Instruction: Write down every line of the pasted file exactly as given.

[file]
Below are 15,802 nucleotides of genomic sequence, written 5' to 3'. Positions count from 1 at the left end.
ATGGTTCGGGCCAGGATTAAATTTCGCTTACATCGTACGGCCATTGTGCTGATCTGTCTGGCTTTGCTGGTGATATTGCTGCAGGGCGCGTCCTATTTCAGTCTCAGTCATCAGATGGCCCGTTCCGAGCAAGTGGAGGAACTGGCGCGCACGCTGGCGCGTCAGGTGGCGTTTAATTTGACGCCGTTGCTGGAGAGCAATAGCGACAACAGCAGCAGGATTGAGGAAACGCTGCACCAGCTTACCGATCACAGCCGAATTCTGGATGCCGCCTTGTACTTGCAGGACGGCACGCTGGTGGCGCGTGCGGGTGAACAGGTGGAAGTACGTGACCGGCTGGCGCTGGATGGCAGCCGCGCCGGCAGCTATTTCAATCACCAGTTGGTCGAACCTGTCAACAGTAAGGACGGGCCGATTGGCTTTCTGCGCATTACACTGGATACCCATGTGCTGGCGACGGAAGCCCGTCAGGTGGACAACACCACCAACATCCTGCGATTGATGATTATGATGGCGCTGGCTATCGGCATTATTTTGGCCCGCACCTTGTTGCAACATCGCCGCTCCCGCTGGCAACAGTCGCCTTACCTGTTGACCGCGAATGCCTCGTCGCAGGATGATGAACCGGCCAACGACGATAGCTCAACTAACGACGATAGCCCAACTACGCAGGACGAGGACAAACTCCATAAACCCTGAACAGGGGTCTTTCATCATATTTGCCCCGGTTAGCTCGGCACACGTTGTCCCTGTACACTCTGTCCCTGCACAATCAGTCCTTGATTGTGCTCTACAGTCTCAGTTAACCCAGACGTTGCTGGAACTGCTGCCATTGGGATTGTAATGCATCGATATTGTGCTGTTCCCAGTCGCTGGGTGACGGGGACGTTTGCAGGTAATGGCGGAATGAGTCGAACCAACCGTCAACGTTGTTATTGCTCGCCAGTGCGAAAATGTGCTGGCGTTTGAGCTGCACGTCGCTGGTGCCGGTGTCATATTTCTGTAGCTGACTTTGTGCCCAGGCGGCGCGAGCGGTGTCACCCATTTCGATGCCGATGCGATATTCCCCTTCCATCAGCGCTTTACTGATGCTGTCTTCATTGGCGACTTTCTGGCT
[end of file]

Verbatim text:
Below are 15,802 nucleotides of genomic sequence, written 5' to 3'. Positions count from 1 at the left end.
ATGGTTCGGGCCAGGATTAAATTTCGCTTACATCGTACGGCCATTGTGCTGATCTGTCTGGCTTTGCTGGTGATATTGCTGCAGGGCGCGTCCTATTTCAGTCTCAGTCATCAGATGGCCCGTTCCGAGCAAGTGGAGGAACTGGCGCGCACGCTGGCGCGTCAGGTGGCGTTTAATTTGACGCCGTTGCTGGAGAGCAATAGCGACAACAGCAGCAGGATTGAGGAAACGCTGCACCAGCTTACCGATCACAGCCGAATTCTGGATGCCGCCTTGTACTTGCAGGACGGCACGCTGGTGGCGCGTGCGGGTGAACAGGTGGAAGTACGTGACCGGCTGGCGCTGGATGGCAGCCGCGCCGGCAGCTATTTCAATCACCAGTTGGTCGAACCTGTCAACAGTAAGGACGGGCCGATTGGCTTTCTGCGCATTACACTGGATACCCATGTGCTGGCGACGGAAGCCCGTCAGGTGGACAACACCACCAACATCCTGCGATTGATGATTATGATGGCGCTGGCTATCGGCATTATTTTGGCCCGCACCTTGTTGCAACATCGCCGCTCCCGCTGGCAACAGTCGCCTTACCTGTTGACCGCGAATGCCTCGTCGCAGGATGATGAACCGGCCAACGACGATAGCTCAACTAACGACGATAGCCCAACTACGCAGGACGAGGACAAACTCCATAAACCCTGAACAGGGGTCTTTCATCATATTTGCCCCGGTTAGCTCGGCACACGTTGTCCCTGTACACTCTGTCCCTGCACAATCAGTCCTTGATTGTGCTCTACAGTCTCAGTTAACCCAGACGTTGCTGGAACTGCTGCCATTGGGATTGTAATGCATCGATATTGTGCTGTTCCCAGTCGCTGGGTGACGGGGACGTTTGCAGGTAATGGCGGAATGAGTCGAACCAACCGTCAACGTTGTTATTGCTCGCCAGTGCGAAAATGTGCTGGCGTTTGAGCTGCACGTCGCTGGTGCCGGTGTCATATTTCTGTAGCTGACTTTGTGCCCAGGCGGCGCGAGCGGTGTCACCCATTTCGATGCCGATGCGATATTCCCCTTCCATCAGCGCTTTACTGATGCTGTCTTCATTGGCGACTTTCTGGCT